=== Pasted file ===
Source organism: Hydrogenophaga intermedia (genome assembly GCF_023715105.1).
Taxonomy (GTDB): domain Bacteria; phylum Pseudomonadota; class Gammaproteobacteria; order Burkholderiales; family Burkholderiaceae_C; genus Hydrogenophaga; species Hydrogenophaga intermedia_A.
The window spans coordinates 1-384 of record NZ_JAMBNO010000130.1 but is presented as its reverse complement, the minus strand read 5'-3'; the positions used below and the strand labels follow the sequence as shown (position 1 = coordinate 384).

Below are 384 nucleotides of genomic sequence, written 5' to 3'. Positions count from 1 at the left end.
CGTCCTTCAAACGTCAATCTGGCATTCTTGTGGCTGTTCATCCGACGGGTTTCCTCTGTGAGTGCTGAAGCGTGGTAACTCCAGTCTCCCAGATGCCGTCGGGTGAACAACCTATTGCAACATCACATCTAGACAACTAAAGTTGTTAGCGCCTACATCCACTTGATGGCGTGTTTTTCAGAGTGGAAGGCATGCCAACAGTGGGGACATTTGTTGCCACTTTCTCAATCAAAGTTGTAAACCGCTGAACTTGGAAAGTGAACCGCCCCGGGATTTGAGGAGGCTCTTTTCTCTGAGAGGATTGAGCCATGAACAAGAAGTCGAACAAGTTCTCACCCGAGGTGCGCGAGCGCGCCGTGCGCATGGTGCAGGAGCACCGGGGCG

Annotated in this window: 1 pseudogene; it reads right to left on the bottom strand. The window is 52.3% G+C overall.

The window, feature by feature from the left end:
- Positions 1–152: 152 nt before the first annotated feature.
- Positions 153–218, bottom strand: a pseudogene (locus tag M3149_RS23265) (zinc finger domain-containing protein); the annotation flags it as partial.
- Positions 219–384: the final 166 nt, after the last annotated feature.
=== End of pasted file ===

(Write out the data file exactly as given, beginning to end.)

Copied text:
Source organism: Hydrogenophaga intermedia (genome assembly GCF_023715105.1).
Taxonomy (GTDB): domain Bacteria; phylum Pseudomonadota; class Gammaproteobacteria; order Burkholderiales; family Burkholderiaceae_C; genus Hydrogenophaga; species Hydrogenophaga intermedia_A.
The window spans coordinates 1-384 of record NZ_JAMBNO010000130.1 but is presented as its reverse complement, the minus strand read 5'-3'; the positions used below and the strand labels follow the sequence as shown (position 1 = coordinate 384).

Below are 384 nucleotides of genomic sequence, written 5' to 3'. Positions count from 1 at the left end.
CGTCCTTCAAACGTCAATCTGGCATTCTTGTGGCTGTTCATCCGACGGGTTTCCTCTGTGAGTGCTGAAGCGTGGTAACTCCAGTCTCCCAGATGCCGTCGGGTGAACAACCTATTGCAACATCACATCTAGACAACTAAAGTTGTTAGCGCCTACATCCACTTGATGGCGTGTTTTTCAGAGTGGAAGGCATGCCAACAGTGGGGACATTTGTTGCCACTTTCTCAATCAAAGTTGTAAACCGCTGAACTTGGAAAGTGAACCGCCCCGGGATTTGAGGAGGCTCTTTTCTCTGAGAGGATTGAGCCATGAACAAGAAGTCGAACAAGTTCTCACCCGAGGTGCGCGAGCGCGCCGTGCGCATGGTGCAGGAGCACCGGGGCG

Annotated in this window: 1 pseudogene; it reads right to left on the bottom strand. The window is 52.3% G+C overall.

The window, feature by feature from the left end:
- Positions 1–152: 152 nt before the first annotated feature.
- Positions 153–218, bottom strand: a pseudogene (locus tag M3149_RS23265) (zinc finger domain-containing protein); the annotation flags it as partial.
- Positions 219–384: the final 166 nt, after the last annotated feature.